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Test for User Group Membership in VB.NET

Posted by Scott Lysle Articles | Visual Basic .NET November 08, 2012
This article describes a simple approach to determining whether or not a logged in user is a member of a group within the context of an asp.net web based application.
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Introduction

The approach shown is based on the use of Windows based authentication in conjunction with a web site configured to deny anonymous authentication and to require Windows based authentication.

The example shown would be useful on a company intranet site in which it was, for example, necessary to restrict access to certain parts of the available functionality based upon the member's role. For example, you might be working with an application that has administrative and general users; the administrative users might have additional application rights such as the ability to delete records. If one were to check for group membership in the administrator's group, the application can show or hide such functionality by getting the currently logged in user and checking whether or not that user is a group member.

There are other ways to accomplish the same sort of thing and to accomplish control level locking and the other approaches can be a bit more surgical; however, this is approach is quite easy and may be used to good effect.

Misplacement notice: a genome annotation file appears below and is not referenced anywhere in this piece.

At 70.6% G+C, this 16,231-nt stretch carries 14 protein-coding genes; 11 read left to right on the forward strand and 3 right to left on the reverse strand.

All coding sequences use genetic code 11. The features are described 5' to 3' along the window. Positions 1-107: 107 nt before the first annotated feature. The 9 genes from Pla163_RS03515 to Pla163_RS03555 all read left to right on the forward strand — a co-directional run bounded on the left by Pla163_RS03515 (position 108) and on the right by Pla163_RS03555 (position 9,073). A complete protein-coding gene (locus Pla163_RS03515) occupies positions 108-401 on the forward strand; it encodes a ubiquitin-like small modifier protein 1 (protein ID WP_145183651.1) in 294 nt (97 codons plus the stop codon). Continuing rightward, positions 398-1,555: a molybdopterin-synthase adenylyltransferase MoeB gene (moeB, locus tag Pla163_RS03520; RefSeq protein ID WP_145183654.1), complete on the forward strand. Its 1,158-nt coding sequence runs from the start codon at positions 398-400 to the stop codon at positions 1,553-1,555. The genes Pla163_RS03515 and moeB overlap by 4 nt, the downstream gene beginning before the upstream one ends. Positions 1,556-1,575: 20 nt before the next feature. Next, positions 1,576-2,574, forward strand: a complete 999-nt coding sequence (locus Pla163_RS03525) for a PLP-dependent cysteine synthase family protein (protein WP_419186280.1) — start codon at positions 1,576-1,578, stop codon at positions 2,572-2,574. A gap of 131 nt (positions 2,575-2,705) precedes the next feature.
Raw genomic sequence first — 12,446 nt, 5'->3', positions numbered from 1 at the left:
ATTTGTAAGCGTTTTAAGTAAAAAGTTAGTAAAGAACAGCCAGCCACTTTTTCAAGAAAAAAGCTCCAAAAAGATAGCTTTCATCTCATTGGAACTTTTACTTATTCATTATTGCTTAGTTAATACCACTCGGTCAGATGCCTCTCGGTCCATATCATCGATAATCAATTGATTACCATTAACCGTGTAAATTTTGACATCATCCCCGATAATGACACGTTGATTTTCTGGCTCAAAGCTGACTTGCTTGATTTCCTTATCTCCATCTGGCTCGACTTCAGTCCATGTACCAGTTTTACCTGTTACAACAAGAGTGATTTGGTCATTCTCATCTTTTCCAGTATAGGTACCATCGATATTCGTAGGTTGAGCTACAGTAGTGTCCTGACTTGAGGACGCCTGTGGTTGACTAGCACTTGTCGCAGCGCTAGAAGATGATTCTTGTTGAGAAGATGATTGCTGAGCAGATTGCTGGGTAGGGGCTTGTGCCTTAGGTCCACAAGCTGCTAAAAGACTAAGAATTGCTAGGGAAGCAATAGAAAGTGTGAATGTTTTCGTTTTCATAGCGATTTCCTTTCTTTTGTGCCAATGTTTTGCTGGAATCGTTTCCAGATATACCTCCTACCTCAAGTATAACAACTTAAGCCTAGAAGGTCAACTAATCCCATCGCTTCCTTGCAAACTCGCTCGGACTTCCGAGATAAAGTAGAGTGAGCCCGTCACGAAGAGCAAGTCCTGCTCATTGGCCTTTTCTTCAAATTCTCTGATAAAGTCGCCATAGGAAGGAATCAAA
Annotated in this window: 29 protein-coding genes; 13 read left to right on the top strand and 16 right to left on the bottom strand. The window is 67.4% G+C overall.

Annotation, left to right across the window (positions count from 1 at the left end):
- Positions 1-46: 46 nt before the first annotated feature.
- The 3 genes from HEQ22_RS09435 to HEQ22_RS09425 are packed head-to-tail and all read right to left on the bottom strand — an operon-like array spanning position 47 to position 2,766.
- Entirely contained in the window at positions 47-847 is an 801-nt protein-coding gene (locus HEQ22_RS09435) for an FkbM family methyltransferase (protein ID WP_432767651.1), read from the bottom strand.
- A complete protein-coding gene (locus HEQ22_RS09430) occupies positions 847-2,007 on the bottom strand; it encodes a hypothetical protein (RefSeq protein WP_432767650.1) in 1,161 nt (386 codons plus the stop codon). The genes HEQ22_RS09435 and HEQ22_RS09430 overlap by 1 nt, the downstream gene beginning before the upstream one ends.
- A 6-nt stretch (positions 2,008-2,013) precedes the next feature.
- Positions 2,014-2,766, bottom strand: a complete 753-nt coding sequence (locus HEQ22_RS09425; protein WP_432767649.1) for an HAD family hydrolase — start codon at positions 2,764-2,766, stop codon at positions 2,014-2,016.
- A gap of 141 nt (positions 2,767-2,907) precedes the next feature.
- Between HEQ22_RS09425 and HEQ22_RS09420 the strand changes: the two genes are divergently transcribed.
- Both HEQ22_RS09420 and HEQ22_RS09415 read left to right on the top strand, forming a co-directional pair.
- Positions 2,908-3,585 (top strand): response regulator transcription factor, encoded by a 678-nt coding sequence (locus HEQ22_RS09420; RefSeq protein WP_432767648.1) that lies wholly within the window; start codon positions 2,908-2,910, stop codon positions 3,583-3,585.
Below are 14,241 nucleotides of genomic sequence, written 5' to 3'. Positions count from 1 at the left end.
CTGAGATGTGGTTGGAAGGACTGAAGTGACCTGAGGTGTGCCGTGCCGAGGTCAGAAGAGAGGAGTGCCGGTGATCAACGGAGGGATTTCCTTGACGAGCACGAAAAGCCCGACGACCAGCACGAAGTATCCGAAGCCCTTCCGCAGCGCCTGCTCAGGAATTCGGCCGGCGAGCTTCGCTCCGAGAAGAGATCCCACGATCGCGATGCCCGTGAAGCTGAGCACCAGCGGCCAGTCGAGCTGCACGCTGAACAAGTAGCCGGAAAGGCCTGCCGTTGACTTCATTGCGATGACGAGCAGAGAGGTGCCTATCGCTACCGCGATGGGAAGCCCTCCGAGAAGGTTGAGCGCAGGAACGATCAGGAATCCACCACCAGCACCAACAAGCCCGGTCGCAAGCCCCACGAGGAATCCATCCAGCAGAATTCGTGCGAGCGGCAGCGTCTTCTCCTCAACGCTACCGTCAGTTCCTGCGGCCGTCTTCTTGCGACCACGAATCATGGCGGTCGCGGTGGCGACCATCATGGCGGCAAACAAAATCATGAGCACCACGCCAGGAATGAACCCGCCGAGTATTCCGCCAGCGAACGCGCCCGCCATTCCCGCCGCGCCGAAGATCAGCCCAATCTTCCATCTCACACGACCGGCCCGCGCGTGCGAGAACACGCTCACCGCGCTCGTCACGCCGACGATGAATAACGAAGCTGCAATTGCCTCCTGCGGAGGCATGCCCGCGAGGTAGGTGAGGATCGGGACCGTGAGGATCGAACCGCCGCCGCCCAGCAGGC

Web-Site-showing-results.jpg

Figure 1: Example Web Site showing results of a Group Membership Test

Getting Started:

In order to get started, unzip the included project and save it. Open IIS and create a virtual directory for the project and then, once it exists, right click on the web site and select "Properties". When the properties dialog box open, select the Directory Security tab and then click on the button called, "Edit" (Figure 2); this will open the "Authentication Methods" dialog box (Figure 3).

Edit-the-Anonymous-Access.jpg

Figure 2: Edit the Anonymous Access and Authentication Settings

Authentication-Methods.jpg

Figure 3: Authentication Methods

From the "Authentication Methods" dialog box, remove the check mark from "Anonymous Access" to disable the feature and check "Integrated Windows Authentication". This will force the site to require Windows Authentication which in most instances is transparent but running the application from a test instance on your local server will likely result in the display of a login dialog.

Once the settings are made, you can OK the dialog and close up the IIS control panel.

Solution-Explorer.jpg

Figure 4: Solution Explorer

The solution contains a single web application project with a single page called "Default". In this case, all of the code necessary to run the demo is contained in the Default page's code behind file. 

Code: Default Page

The default page contains a simple table used to display the results of a couple of quick tests; during operation, it will look like the screen shot shown in Figure 1. The markup for the page is little more than a simple table along with a bullet list and some labels used to display the user information.
The class begins with the default imports (all of the imports are set by default):